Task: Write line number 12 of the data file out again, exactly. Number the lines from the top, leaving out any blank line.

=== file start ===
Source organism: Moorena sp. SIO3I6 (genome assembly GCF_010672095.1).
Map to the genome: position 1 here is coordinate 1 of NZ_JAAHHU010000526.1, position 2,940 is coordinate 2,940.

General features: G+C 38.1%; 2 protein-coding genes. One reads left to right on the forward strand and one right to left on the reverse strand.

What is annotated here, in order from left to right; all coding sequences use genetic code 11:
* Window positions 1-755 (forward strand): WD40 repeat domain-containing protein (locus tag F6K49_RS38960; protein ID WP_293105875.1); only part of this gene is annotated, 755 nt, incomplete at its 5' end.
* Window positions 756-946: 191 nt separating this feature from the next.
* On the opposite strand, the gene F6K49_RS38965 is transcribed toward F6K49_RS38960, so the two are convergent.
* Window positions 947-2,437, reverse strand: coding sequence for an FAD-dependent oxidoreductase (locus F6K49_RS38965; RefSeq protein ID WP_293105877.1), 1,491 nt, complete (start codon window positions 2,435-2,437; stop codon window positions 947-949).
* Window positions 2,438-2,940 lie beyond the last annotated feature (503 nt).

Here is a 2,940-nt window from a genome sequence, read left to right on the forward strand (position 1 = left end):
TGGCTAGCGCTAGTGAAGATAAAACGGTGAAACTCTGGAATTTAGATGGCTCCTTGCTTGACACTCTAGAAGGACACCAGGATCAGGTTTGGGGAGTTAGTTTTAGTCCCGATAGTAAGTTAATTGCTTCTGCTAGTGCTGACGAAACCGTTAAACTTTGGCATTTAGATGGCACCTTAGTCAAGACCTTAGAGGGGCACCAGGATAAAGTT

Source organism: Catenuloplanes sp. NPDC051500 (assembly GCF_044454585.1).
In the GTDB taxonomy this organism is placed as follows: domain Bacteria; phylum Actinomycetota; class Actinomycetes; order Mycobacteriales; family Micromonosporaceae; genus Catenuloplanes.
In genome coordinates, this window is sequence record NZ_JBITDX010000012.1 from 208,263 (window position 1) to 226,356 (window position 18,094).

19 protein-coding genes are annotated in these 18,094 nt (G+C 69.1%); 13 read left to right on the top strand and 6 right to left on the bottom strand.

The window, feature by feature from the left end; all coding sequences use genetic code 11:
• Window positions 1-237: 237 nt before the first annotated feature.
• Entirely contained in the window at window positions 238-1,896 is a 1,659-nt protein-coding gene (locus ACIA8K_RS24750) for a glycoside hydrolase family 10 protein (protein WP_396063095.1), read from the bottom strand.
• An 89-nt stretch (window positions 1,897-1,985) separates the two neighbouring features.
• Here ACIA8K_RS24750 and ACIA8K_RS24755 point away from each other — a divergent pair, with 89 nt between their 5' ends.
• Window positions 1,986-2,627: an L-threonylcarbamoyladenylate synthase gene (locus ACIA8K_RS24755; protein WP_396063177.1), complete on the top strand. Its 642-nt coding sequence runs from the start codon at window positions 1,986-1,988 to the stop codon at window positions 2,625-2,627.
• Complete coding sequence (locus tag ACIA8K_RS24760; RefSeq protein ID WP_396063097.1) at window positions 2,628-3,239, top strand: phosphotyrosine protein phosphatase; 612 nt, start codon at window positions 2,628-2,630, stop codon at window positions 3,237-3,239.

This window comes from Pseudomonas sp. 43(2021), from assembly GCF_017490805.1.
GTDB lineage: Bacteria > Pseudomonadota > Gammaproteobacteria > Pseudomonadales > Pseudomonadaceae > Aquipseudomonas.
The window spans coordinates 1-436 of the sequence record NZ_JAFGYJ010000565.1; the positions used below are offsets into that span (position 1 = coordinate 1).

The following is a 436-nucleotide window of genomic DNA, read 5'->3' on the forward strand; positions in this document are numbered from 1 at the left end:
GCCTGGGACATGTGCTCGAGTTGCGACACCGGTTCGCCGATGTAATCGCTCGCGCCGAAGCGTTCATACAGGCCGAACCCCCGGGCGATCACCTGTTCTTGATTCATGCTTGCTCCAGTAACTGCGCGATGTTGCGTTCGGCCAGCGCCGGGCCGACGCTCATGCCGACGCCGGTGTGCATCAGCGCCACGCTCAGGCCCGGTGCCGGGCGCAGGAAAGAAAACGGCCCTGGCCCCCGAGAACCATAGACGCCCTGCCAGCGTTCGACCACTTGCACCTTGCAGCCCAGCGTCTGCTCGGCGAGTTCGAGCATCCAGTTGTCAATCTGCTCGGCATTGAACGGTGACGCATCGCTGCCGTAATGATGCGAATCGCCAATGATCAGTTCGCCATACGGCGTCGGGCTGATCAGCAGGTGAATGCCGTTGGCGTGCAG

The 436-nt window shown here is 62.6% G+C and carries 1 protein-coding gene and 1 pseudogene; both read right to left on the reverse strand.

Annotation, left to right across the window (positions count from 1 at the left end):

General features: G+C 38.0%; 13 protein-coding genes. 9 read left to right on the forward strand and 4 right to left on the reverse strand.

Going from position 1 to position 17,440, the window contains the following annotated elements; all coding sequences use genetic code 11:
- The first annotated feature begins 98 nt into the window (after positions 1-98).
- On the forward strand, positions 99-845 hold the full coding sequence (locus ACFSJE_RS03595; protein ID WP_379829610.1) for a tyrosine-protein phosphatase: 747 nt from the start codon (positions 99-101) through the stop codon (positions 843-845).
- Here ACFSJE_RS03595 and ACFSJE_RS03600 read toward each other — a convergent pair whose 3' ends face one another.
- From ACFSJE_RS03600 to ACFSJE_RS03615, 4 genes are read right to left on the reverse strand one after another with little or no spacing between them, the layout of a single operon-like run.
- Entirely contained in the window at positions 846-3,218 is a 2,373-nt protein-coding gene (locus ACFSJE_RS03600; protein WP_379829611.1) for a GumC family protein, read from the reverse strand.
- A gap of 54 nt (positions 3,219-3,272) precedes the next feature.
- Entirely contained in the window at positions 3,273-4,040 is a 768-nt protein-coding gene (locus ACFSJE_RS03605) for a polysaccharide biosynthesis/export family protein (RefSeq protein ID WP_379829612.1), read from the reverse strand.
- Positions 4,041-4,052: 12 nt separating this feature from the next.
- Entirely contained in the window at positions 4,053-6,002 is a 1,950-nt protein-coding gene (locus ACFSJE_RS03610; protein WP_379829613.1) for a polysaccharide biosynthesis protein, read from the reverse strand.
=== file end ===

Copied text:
Source organism: Catenuloplanes sp. NPDC051500 (assembly GCF_044454585.1).